handler: Any,
        modelAndView: ModelAndView?
    ) {
        if (handler is HandlerMethod) {
            val annotation = handler.getMethodAnnotation(

            if (annotation != null) {
                val payload = request.getAttribute(AUDIT_PAYLOAD) as AuditPayload
                val auditDetails: AuditDetails = getAuditDetails(request.userPrincipal as OAuth2AuthenticationToken)

            } else {
                logger.warn("Not sending audit - response code is ${response.status}")

    // Pulls user details from the auth token
    private fun getAuditDetails(token: OAuth2AuthenticationToken): AuditDetails {
        return AuditDetails(
            userEmail = token.principal.attributes["email"] as String,
            userName = token.principal.attributes["name"] as String

    // Adds URL or Path param values to the AuditPayload
    private fun populatePayloadByParam(
        request: HttpServletRequest,
        payload: AuditPayload
    ) {
        val paths =
            request.getAttribute(HandlerMapping.URI_TEMPLATE_VARIABLES_ATTRIBUTE) as Map<String, String>

        paramsToSearch.forEach { param ->
            getValueFromParamOrPath(paths, param, request)?.let { value ->
                payload.add(AuditPayload.Type.values().first { it.label == param }, value)

        // potentially add lookups for related data and add to audit payload data as needed

    private fun getValueFromParamOrPath(paths: Map<String, String>, paramName: String, request: HttpServletRequest): String? =
        if (paths[paramName] != null) {
        } else {
            request.parameterMap[paramName]?.let { orgParams ->
                orgParams[0] // Not handled: duplicated param values

    data class AuditDetails(
        val userEmail: String,
        val userName: String

Audit Send Service

This is just a skeleton of what could happen with the audit data in the postHandle. The audit info could be written to a DB, sent to a JMS queue, or whatever makes sense for the system in question.

class AuditSendService() {

    companion object {
        private val logger = LoggerFactory.getLogger(

    fun send(
        auditRecordId: String = UUID.randomUUID().toString(),
        auditType: AuditType,
        auditDetails: AuditDetails,
        userIPAddr: String,
        payload: AuditPayload
    ) {
        // write to DB or send to JMS or whatever

Detailed Controller Usage

With all that set up, a Controller just puts the @Auditable annotation on a RequestMapping method, and audit data will show up in the AuditSendService.send method. Any URL or Path params will be included, along with anything the controller puts in the AuditPayload object.

class API {
    companion object {
        // Using the same strings across the Controller and Interceptor is important
        const val ORG_ID = AuditableInterceptor.ORG_ID
        const val SCAN_ID = AuditableInterceptor.SCAN_ID
        const val SCAN_ASSET_FILENAME = AuditableInterceptor.SCAN_ASSET_FILENAME
        const val AUDIT_PAYLOAD = AuditableInterceptor.AUDIT_PAYLOAD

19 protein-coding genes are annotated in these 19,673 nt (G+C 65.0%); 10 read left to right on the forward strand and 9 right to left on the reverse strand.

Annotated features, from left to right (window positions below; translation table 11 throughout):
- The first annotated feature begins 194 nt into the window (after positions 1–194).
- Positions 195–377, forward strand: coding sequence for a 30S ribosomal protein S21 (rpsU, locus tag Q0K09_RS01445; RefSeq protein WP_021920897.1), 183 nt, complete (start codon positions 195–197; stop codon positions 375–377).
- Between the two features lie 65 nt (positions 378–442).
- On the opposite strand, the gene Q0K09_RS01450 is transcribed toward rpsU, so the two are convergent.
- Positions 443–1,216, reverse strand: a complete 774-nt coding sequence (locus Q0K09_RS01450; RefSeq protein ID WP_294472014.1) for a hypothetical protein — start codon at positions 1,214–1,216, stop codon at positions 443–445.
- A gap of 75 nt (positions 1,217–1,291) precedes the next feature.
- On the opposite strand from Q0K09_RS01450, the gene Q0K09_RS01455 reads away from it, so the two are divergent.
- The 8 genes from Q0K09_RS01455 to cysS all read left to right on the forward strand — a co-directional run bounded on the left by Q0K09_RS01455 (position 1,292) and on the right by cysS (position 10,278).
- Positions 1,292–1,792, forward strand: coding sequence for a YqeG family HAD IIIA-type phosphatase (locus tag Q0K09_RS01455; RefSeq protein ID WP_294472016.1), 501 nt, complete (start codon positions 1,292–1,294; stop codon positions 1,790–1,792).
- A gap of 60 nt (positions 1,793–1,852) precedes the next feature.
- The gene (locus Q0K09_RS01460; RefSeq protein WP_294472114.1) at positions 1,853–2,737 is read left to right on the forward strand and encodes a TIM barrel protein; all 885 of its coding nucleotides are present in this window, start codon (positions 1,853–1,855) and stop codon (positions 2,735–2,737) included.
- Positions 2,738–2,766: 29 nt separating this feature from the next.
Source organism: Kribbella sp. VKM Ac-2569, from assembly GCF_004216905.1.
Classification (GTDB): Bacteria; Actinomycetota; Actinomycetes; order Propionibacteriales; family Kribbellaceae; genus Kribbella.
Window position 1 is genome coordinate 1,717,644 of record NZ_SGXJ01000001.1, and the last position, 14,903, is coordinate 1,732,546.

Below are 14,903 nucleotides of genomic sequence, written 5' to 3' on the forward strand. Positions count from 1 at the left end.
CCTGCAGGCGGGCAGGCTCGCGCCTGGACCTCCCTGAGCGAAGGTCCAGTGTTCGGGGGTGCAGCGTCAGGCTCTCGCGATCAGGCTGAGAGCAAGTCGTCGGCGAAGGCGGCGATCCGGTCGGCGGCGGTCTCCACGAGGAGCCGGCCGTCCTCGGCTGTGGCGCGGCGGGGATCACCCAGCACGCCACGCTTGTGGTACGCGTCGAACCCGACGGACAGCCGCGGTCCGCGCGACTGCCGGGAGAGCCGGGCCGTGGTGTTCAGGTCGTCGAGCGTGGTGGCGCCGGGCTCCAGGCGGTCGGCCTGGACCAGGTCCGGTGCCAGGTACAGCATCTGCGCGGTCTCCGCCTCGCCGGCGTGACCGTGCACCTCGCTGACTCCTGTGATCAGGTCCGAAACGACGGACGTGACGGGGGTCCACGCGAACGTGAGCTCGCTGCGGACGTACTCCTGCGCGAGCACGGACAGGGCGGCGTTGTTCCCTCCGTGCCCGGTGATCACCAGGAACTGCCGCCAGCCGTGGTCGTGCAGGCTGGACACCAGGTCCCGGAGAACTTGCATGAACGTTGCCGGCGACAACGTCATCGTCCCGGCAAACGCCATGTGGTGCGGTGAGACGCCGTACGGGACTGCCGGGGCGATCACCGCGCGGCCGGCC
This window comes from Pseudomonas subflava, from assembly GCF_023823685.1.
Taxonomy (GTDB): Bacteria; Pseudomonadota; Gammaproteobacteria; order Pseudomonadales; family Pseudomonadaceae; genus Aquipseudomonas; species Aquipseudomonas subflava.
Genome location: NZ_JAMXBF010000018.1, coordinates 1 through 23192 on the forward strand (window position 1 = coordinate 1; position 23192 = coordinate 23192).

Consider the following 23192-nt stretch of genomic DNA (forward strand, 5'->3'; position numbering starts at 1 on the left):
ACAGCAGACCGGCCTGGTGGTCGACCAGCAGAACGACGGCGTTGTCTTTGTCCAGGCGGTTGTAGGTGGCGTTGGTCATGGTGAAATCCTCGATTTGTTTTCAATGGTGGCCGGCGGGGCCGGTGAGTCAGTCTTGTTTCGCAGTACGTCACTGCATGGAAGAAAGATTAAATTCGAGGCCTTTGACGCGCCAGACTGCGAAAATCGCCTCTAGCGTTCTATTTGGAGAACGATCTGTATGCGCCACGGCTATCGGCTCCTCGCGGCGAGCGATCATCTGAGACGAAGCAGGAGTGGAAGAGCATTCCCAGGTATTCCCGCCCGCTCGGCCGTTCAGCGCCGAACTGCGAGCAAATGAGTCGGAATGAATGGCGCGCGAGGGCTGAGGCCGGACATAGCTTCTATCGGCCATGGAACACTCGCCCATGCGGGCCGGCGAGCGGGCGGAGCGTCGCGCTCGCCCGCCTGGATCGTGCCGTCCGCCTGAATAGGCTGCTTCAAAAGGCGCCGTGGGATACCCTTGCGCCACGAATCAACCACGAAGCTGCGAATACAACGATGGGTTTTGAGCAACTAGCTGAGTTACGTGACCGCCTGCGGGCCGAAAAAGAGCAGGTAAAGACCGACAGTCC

// The 'orgId' path param will be automatically included in the audit payload
    @RequestMapping("/{$ORG_ID}", method = [RequestMethod.POST])
    @Auditable(type = AuditType.ORG_MODIFIED)
    fun updateOrganization(@PathVariable(ORG_ID) orgId: String) {
        // be a controller
    // The 'orgId' path param and the 'scanId' URL param both will be automatically included in the audit payload
    @RequestMapping("/{$ORG_ID}/scan", method = [RequestMethod.POST])
    @Auditable(type = AuditType.SCAN_CREATED)
    fun createScan(@RequestParam(SCAN_ID) scanId: String,
                   @PathVariable(ORG_ID) orgId: String) {
        // be a controller
    // The 'orgId' and 'scanId' path params both will be automatically included in the audit payload,
    // plus the auditPayload request param will be passed in so the controller can add whatever
    // it wants to that
    @RequestMapping("/{$ORG_ID}/scan/{$SCAN_ID}/asset", method = [RequestMethod.GET])
    @Auditable(type = AuditType.SCAN_ASSET_REQUESTED)
    fun createScan(@PathVariable(SCAN_ID) scanId: String,
                   @PathVariable(ORG_ID) orgId: String,
                   @RequestAttribute(AUDIT_PAYLOAD) auditPayload: AuditPayload) {
        val scanAssetFilename = lookupScanAssetFilename(scanId)
        auditPayload.add(SCAN_ASSET_FILENAME, scanAssetFilename)
        // be a controller

C'est La Fin

This high level audit strategy is easy to use on the Controller side, automatically looks and saves known URL/request parameter values, and allows Controllers to add extra data for audit events as needed. We used a Spring Interceptor to hook into the pre- and post-handling of a request to carry along an audit payload. That payload gets filled out with known URL/request params and whatever else the Controller wants to add. Then we have a custom Service that is the end point for the payload, and the service can do whatever's needed (JMS, DB, etc). Our actual implementation has more nuanced things, such as different audit types, but generally looks like what's in the article and has been working well. Hope you enjoyed this trip through audit land!

Topher Lamey  |  July 7, 2021